OREGON CITY, Ore. -- Emergency dispatchers are not earthquake predictors. They are there to help people in need of police, fire, or medical emergency help.
But every time there is an earthquake large or small, people call 911 to report it or ask if one occurred, when they actually have no emergency to report.
Wednesday's earthquake was centered near the little town of Scotts Mills, in northern Marion County. It did virtually no damage, and didn't injure anyone. Everything stayed on the shelves at the local market. But it was felt in nearby Molalla and dozens of others places throughout the region.
People described it as a strong jolt followed by five seconds of shaking.
And at the 911 center for Clackamas County, just a few operators on duty took more than a dozen non-emergency calls at the same time some emergency calls were coming in. And this was all for a pretty minor quake.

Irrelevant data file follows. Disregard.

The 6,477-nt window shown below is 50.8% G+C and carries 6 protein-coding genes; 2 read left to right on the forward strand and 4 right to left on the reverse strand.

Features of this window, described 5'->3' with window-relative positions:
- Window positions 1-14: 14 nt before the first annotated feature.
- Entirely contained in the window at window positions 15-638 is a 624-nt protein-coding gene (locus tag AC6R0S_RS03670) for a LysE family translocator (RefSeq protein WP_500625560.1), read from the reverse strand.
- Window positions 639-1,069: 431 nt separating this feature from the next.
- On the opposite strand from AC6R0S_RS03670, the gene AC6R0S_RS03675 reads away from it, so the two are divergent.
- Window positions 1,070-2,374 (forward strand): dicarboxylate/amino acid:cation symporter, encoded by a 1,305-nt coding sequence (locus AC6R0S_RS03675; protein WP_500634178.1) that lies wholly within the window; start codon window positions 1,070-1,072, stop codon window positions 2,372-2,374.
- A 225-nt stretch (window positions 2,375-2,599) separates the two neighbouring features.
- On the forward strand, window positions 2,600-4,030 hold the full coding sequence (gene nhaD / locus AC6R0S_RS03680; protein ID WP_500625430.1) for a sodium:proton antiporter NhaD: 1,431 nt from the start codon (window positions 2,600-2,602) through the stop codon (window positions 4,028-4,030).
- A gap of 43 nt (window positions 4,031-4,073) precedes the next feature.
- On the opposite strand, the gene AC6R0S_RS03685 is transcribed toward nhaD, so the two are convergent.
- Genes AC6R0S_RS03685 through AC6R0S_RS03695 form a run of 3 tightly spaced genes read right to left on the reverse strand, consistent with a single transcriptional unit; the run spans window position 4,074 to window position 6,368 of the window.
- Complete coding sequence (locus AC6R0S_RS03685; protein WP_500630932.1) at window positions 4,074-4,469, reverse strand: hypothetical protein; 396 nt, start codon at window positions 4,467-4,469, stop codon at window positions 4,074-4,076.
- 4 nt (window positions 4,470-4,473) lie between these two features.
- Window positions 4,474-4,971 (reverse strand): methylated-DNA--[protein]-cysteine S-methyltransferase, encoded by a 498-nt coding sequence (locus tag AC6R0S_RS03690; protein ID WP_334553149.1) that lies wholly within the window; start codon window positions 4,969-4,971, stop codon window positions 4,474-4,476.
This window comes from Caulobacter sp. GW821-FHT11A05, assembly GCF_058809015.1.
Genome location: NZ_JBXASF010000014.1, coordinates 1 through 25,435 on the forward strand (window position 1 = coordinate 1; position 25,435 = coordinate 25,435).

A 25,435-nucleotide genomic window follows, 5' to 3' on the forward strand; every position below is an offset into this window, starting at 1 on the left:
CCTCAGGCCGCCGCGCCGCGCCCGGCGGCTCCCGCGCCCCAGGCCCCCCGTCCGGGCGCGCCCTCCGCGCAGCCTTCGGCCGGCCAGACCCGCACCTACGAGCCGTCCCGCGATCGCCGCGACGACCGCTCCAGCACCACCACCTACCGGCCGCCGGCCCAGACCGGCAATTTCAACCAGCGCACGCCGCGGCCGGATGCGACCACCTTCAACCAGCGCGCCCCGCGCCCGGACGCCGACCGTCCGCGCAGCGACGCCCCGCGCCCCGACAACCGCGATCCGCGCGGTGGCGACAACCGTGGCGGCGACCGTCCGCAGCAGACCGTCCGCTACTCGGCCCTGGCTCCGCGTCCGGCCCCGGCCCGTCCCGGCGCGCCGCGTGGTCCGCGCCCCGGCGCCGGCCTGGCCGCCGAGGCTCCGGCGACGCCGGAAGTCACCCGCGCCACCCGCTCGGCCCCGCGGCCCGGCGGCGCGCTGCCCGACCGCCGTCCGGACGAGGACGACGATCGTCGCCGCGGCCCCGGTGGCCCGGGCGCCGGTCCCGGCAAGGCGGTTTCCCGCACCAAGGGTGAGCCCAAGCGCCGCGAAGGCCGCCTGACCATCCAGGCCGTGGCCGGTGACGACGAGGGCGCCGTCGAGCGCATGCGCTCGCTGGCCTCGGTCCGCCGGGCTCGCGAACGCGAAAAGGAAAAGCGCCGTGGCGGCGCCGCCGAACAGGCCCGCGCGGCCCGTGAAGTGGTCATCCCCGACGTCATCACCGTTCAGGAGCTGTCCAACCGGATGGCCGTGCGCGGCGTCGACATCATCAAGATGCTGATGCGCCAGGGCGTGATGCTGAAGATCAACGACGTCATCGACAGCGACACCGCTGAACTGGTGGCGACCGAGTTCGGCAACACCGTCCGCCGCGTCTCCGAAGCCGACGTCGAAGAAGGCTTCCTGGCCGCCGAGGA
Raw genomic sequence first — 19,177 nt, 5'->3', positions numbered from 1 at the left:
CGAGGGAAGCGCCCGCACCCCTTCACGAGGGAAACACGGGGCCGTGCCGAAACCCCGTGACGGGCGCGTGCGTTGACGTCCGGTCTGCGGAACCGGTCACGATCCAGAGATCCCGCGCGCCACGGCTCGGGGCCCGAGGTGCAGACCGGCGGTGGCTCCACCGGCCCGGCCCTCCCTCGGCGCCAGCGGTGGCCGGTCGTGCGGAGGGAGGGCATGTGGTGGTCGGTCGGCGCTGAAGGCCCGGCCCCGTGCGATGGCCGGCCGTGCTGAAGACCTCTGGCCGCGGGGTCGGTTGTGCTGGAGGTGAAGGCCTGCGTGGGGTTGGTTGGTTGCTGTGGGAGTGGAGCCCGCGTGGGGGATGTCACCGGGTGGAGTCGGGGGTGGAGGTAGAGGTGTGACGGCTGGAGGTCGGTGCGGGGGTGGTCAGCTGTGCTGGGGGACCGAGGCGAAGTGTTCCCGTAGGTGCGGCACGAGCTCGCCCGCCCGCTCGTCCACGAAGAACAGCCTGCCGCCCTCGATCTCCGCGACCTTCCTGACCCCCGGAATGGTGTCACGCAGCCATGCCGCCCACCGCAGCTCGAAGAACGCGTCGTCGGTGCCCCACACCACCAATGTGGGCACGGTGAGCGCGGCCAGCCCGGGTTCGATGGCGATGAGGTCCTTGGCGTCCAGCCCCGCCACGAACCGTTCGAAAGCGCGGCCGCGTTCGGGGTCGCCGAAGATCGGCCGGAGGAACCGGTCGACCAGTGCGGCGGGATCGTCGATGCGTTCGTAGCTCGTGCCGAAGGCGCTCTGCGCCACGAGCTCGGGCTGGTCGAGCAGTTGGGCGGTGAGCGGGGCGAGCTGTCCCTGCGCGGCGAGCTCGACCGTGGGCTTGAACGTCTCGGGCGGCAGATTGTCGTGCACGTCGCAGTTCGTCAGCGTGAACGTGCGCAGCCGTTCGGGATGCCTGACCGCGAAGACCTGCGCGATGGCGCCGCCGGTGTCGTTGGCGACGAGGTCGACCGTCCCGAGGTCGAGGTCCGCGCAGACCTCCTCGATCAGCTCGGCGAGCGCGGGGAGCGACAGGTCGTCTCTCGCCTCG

“If we have a major event, there will be someone who cannot get through to us on an emergency. Because people are curious, they’re checking, they want to make sure what happened,” said Mark Spross, Clackamas County communications manager. “And we get it, they’re scary events, we don’t have earthquakes that often in the Pacific Northwest. But we really want people to think before they make those phone calls. If they’re calling 911, they’re ultimately tying up an emergency line.”
Spross recommends checking local media and online resources for information on earthquakes or other incidents. And, of course, if you have an emergency call 911.
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